July 19th, 2009

There’s a nice spat going on between Robert Waldmann and Brad deLong over Marx’s 1875 Critique of the Gotha Programme. Specifically over this celebrated slogan:

From each according to his ability, to each according to his needs!

They disagree whether this is meant ironically or as a real, if remote aspiration. Whatever, the slogan has been taken ever since as the definition of communism, realistic or not. I submit it’s no such thing.

Capitalism and socialism denote possible ways of organising an economy. Communism should be an alternative, third way, shouldn’t it? But the two parts of Marx’s slogan refer to different, and incompatible, things.

  • To each according to his needs is a welfare criterion for optimal allocation of consumption goods: to maximise the welfare of a group, equalise the marginal utility of consumption of each member. The distribution of consumption utility functions does vary a bit, but not much, so the optimum is likely to be pretty egalitarian. Bryn Terfel surely appreciates singing more than I do: he should get the better hi-fi, but I should still get the cheaper one.
  • From each according to his ability is a criterion of efficient production, or resource extraction: to reach the optimal production frontier of a group, equalise the net marginal disutility of each member’s input. Talents and other endowments vary greatly: since I can’t even sing in tune the ratio between Terfel’s musical productive abilities and mine (a large number to 0) is infinite, and I shouldn’t be asked to sing at all. Equality of marginal sacrifice will therefore be reached at very different marginal and average quantities of goods and services. The better endowed should put in much more overall, whether it’s plumbing, music, or cash.

The two distributions are not just different, they are very little correlated. The optimal distribution and production maps will bear practically no relation to each other.

You can design institutions that will approximate either goal: centralised rationing for efficient distribution; property and competitive markets for efficient production. But not both. You can’t have a competitive market system to reach your Pareto-optimal production frontier, then confiscate the proceeds and allocate them benevolently: it’s a fantasy. The two goals are incompatible. Any feasible system – capitalist, socialist, communal, customary – either abandons one goal, or compromises. The slogan describes the fundamental contradiction of welfare economics, not a solution to it.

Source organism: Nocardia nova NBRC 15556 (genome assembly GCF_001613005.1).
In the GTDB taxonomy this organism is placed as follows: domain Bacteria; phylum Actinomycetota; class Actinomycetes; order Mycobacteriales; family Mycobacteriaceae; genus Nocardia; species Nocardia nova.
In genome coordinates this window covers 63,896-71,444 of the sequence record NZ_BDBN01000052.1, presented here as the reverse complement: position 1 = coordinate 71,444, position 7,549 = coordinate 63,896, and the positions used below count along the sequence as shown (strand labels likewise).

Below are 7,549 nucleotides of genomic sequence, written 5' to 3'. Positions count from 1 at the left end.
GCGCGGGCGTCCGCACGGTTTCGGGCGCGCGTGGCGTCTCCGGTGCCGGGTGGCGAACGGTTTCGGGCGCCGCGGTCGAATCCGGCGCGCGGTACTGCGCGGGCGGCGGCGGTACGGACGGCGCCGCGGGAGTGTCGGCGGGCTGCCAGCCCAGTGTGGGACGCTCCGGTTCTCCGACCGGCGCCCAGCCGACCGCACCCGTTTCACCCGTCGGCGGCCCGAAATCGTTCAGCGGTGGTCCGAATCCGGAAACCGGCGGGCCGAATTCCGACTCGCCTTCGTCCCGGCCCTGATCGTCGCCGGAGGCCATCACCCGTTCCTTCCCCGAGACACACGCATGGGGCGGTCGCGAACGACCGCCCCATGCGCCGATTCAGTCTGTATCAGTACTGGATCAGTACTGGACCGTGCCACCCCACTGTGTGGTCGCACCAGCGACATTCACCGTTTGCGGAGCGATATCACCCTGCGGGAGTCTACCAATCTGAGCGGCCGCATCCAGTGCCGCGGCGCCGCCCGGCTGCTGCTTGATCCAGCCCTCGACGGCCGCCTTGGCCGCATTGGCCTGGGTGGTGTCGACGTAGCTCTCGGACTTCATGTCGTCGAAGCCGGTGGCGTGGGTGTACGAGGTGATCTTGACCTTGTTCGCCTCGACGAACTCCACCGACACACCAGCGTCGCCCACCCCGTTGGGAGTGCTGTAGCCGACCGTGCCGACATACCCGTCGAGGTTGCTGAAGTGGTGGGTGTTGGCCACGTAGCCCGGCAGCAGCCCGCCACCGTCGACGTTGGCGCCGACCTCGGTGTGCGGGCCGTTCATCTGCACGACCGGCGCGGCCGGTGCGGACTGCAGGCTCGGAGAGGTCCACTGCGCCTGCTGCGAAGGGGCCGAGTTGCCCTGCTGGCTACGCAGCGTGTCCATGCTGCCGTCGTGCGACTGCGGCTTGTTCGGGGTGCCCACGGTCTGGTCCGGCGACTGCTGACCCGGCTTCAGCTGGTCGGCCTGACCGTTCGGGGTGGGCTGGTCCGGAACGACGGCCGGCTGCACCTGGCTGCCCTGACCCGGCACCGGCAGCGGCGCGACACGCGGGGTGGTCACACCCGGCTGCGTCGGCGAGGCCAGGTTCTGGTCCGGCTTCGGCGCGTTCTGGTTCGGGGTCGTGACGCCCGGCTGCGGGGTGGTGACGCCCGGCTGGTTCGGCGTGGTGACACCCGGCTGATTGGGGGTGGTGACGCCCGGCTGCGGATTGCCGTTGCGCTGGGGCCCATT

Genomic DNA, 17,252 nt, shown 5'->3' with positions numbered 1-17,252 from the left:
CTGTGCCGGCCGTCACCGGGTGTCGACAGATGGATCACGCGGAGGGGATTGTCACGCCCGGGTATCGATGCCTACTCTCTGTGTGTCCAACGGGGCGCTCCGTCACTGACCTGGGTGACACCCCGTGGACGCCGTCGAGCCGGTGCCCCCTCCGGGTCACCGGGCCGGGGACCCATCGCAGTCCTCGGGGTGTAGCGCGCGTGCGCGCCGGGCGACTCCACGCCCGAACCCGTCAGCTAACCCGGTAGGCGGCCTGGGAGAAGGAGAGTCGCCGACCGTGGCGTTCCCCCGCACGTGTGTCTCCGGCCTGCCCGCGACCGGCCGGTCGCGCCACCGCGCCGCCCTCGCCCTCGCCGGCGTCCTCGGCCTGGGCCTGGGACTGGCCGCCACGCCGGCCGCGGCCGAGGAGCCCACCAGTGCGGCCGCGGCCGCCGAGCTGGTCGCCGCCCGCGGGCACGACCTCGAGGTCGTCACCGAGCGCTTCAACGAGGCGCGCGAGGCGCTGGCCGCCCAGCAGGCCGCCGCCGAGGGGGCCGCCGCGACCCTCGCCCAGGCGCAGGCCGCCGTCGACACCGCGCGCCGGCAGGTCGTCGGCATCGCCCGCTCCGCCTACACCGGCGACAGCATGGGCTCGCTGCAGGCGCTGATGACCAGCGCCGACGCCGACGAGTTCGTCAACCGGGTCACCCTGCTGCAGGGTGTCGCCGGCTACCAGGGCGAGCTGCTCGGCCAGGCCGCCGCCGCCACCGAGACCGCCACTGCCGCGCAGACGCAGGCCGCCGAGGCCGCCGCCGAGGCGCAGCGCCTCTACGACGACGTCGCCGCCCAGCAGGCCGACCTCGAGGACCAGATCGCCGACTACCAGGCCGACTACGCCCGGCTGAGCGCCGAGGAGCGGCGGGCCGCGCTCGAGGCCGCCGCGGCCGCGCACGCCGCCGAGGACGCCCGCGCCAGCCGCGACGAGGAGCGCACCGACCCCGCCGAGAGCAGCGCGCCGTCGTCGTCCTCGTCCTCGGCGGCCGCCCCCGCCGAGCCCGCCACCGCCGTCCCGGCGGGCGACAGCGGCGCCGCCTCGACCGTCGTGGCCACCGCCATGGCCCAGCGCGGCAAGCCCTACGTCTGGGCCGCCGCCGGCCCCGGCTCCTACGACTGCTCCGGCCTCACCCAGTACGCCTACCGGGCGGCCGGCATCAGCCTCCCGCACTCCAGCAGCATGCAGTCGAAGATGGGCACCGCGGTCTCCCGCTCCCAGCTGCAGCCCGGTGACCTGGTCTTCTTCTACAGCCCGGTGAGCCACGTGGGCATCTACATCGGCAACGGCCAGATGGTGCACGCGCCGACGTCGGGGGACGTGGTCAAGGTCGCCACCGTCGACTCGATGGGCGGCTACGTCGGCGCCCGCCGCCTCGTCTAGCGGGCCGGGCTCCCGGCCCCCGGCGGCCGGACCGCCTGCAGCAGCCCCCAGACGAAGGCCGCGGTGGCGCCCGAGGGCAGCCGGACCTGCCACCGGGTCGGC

The point is perfectly illustrated by the two texts that Marx cobbled together from the Acts of the Apostles, describing different phases in the very early Christian Church.

2:44-45 And all that believed were together, and had all things common; and sold their possessions and goods, and parted them to all, as every man had need. (KJV – italics supplied)

This, and the near-identical Acts 4:32-35, describes a simple pooling of goods, with no property rights inside the group, and centralised distribution on a welfare criterion. The pooling, note, was not differentiated “according to abilities”, but total. Since they expected the Second Coming to be imminent, they could forget about the production side and live off capital. The other text runs:

11:29-30 Then the disciples [in Antioch], every man according to his ability, determined to send relief unto the brethren which dwelt in Judaea: which also they did, and sent it to the elders by the hands of Barnabas and Saul. (KJV – italics supplied)

This only makes sense if we assume that the church had reverted to private property: if assets were still pooled, ability to contribute would have been irrelevant. What’s going on here is a sort of progressive tithing. The verses reflect a change in the economy of the new community. Not surprising, since a lot had happened between the two dates: a rapid expansion in membership, the first martyrdoms, the disaster of Ananias arising from the stresses of pooling, the entry into the leadership of the socially conservative Paul, and probably a stretching of the eschatological horizon. The church didn’t claim to be relying on memories of Jesus’ teaching in its economic arrangements; it was making it up as it went along, and sensibly learnt from experience.

Since communism is an important word, with very strong emotional associations both for and against, I propose to retire Marx’ appropriation of it for something that isn’t an economic scheme at all. This leaves us free to see communism as something we have already, and on a large scale.

More to come. Update: here.

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